2. immunocompromised patients are more likely to have multiple and or bilateral lesions without an associated scar
3. - lesions near the optic nerve or fovea
- decreased vision
- lesions associated with severe vitreous inflammation
- lesions >1DD in size
- persistence of activity for >1 month
- multiple active lesions
- immunocompromised pts, pregnant patients or congenital disease
4. pyrimethamine, sulfadiazine, prednisone (+folinic acid to prevent myelosuppression)
5. add clindamycin for quadruple therapy
6. Bactrim and prednisone (cheaper and easier to get)
1. What is the average age of a patient with ocular toxocariasis?
2. What is the typical presentation?
3. How do you diagnose it?
4. How do you treat?
1. 11 years old
2. unilateral decrease in vision with with photophobia, floaters or leukocoria; little to no anterior inflammation; pts typically have a granuloma somewhere
3. diagnosed clinically... can get ELISA testing but up to 1/3 of patients may have false negative ELISA
4. steroids to control inflammation, antihelminithic treatment hasn't been proven
1. What is the most common organ affected by cysticercosis?
2. What is the general age at presentation?
3. How does it commonly present?
4. What is pathognomonic?
5. What do you see on B-scan?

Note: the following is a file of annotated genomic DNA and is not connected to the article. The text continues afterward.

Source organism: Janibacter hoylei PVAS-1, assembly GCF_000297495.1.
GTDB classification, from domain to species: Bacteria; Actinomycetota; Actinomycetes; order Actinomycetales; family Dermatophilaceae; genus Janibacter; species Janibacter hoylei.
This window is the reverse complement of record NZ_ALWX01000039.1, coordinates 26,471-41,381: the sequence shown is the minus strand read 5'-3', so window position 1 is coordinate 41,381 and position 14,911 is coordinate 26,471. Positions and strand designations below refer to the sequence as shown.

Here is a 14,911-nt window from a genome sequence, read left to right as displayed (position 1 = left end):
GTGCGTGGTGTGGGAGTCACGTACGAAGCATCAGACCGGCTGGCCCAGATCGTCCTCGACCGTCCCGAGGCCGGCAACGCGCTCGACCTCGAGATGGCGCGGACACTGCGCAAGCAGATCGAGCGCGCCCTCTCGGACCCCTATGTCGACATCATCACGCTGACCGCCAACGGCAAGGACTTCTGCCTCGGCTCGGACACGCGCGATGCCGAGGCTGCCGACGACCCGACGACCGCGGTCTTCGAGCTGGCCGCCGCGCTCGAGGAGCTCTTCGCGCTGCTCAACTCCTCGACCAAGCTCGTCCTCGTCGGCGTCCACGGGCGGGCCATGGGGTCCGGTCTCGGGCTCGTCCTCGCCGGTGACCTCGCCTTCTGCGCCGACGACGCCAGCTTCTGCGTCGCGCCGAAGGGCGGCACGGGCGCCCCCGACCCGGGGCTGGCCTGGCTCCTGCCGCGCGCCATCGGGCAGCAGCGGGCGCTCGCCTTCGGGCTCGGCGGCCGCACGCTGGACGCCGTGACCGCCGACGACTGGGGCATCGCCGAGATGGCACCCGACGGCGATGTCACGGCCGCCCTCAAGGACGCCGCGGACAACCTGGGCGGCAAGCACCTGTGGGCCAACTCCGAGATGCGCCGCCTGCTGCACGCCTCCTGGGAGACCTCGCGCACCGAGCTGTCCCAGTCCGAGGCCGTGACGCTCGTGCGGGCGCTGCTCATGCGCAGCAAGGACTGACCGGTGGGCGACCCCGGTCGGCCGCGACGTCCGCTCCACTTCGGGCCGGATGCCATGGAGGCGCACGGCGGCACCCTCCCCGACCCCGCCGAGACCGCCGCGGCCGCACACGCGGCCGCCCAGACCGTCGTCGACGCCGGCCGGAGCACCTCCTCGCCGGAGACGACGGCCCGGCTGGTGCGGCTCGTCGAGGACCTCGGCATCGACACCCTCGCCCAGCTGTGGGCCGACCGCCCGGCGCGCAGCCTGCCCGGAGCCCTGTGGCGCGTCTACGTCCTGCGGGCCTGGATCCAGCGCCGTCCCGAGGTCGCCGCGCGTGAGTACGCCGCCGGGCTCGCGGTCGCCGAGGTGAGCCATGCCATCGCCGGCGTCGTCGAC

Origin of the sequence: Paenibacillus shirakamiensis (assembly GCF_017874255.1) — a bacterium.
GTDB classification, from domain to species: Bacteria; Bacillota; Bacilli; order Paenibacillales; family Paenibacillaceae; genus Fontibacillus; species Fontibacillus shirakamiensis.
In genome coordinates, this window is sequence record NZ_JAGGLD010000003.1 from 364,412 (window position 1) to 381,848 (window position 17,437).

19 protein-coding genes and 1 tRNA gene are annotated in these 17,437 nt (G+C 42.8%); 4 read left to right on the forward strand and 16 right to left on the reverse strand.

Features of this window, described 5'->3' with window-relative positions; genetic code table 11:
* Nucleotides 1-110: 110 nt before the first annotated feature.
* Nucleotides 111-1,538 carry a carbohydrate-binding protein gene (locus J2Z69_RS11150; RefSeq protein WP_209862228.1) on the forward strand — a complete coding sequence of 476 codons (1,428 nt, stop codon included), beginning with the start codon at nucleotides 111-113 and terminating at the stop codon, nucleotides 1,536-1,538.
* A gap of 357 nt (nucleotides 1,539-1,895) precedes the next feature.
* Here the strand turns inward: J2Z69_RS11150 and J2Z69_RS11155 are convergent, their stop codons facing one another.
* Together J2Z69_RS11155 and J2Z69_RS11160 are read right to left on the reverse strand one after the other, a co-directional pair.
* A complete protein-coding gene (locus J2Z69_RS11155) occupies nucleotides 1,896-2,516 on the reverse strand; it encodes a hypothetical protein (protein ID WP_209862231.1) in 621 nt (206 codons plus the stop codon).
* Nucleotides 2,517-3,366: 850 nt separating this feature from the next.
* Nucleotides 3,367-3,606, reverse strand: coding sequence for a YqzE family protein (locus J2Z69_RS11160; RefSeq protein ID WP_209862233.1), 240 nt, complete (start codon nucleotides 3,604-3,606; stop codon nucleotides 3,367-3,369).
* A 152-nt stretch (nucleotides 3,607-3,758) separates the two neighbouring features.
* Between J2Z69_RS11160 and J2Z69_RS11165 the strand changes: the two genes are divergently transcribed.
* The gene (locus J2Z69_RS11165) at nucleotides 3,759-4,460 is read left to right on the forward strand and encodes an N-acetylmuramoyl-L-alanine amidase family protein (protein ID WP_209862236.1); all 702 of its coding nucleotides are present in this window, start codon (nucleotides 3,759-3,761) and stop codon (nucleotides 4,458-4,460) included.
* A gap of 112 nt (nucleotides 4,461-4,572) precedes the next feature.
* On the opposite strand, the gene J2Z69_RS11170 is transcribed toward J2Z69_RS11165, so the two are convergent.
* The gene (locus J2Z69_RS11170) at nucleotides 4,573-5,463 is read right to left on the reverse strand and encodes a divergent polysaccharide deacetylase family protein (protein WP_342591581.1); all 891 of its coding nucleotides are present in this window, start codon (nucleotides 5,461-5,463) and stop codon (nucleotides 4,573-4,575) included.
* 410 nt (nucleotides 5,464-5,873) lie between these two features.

6. How do you treat it?
1. the eye!
2. 10-30 years old
3. unilateral vision loss with a globular, translucent cyst in the sub retinal space that moves in response to the exam light
4. motile worm in the anterior chamber
5. sonolucent zone with a well defined posterior and anterior margin
6. surgical removal of the worm and any larvae from the vitreous and sub retinal space... if left untreated, very poor prognosis
1. What is DUSN?
2. What are the two causative organisms?
3. How does it present?
4. How do you treat it?
1. diffuse unilateral subacute neuroretinitis
2. dog hook worm (ancylostoma caninum) and raccoon roundworm (baylisascaris procyonis)
3. insidious onset of unilateral loss of vision from recurrent episodes of focal, multifocal and diffuse inflammation of the retina, RPE and optic nerve and then you visualize a worm in the sub retinal space
4. zap the worm with a laser
1. Where is onchocerciasis most prevalent?
2. What is its impact in hyper endemic areas?
3. What are the common ocular findings?
4. How do you treat it and how well does treatment work?
5. Why might you also treat with doxycycline?
1. sub-Saharan africa and isolated area in central/South America
2. in hyper endemic areas, everyone over the age of 15 is infected and half of people will go blind before they die
3. microfilariae swimming in the A/c; punctate corneal stroll opacities; chorioretinal lesions and can get ocular inflammation from dead microfilariae
4. ivermectin.... will slow progression of vision loss, but does not stop new retinal lesions from forming or resolve old lesions
5. the worm can be infected with a bacteria (Wolbachia) that is necessary for sexual development, so if you treat with doxycycline you can kill the bacteria and prevent the worm from reproducing